Having worked up quite an appetite, we returned to the Fanueil Market Hall for dinner. There was lots of different choice and I’d recommend eating here at some point in your trip as it was a nice spot to soak up the atmosphere and people watch, although it was full of other tourists. We had some Lobster Mac n Cheese, and tried a more traditional Clam Chowder so that we could say we’d sampled something local.

Day 2: The Universities

Given that we were staying about a ten minute walk from the MIT campus, we couldn’t resist going for a wander round so started our second day here. It has a lovely riverside location, so even if you just walk along the river a little way you can enjoy views of the university buildings on one side, and across to Boston on the other. We popped into the Koch Institute Public Galleries and learned more about the work being done in cancer research. It was really interesting so I’d recommend popping in, although not all of the exhibits were working.

After a short ride on the ‘T’ we ended up at Harvard. Here we followed our pop-up map’s tour of Harvard around the grounds. Given that Harvard features in a number of films and TV series I expected it to feel quite familiar, but it wasn’t really what I expected at all. There were a lot more trees than I expected, and I think I imagined the buildings being more spread-out. We didn’t venture into any of the museums whilst we were at Harvard as it felt like too nice a day to be inside, but I think they would have been really interesting.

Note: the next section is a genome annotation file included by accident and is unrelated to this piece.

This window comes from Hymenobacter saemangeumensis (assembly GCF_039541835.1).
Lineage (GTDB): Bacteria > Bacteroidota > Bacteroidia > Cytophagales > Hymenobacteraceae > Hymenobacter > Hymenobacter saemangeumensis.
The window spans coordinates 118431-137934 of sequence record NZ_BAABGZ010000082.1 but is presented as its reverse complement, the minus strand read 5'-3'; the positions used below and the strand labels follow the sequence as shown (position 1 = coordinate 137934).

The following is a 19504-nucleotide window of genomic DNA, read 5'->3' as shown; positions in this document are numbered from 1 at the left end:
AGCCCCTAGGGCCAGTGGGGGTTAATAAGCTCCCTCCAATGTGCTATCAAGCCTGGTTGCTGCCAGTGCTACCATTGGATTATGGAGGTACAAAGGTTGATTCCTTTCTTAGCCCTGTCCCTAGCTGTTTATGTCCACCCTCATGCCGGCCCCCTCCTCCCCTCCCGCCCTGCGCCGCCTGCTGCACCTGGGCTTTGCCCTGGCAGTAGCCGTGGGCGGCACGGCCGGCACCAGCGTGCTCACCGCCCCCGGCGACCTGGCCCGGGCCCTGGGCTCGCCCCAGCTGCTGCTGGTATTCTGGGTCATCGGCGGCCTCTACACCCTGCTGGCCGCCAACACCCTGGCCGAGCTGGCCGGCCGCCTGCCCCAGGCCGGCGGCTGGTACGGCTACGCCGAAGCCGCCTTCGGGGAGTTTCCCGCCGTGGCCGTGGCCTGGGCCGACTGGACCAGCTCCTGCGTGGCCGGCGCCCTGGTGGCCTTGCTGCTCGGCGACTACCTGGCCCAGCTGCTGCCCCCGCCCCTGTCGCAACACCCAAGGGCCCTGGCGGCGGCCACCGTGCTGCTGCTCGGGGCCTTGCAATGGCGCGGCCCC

We did however manage to find some time to pop into the Co-op and Harvard book store. If you’re a book lover like me then they’re worth checking out – there are loads of books and the shops were nicely laid out as well. You can also buy all kinds of Harvard merchandise but it’ll cost you – it certainly wasn’t cheap, even for a notebook!

Having wandered around the universities we decided to head back into the city in the mid-afternoon for a walk down Newbury Street. This is a great place to go shopping, or to find a nice cafe to sit and watch the world go by. The buildings looked like houses rather than shops which made it feel a bit less like a shopping street and gave it some character. I also liked the fact that starting at one end and walking down to the other literally took you from a comic book store to Cartier.

On the way down the street we made a slight detour to the Public Library – I clearly still hadn’t had my fill of books! It was less grand than the library in NYC but felt more user-friendly. After another wander through Boston Common we made our way to Chinatown for dinner, making a change from burgers!

Day 3: Exploring more of Boston

On our final day after dropping off our luggage we opted for our third self-guided walking tour (three in three days isn’t bad!). This time we were completing the Black Heritage Trail, to explore yet another part of Boston. The trail took us around Beacon Hill which was a rather lovely area with some beautiful houses. The trail itself wasn’t particularly well marked and had very limited information as you went along. I think it’s probably worth getting a guided tour for this one so that you aren’t missing out. We did however stumble across where Louisa May Alcott used to live – as Little Women was one of my favourite books as a child this made me very happy!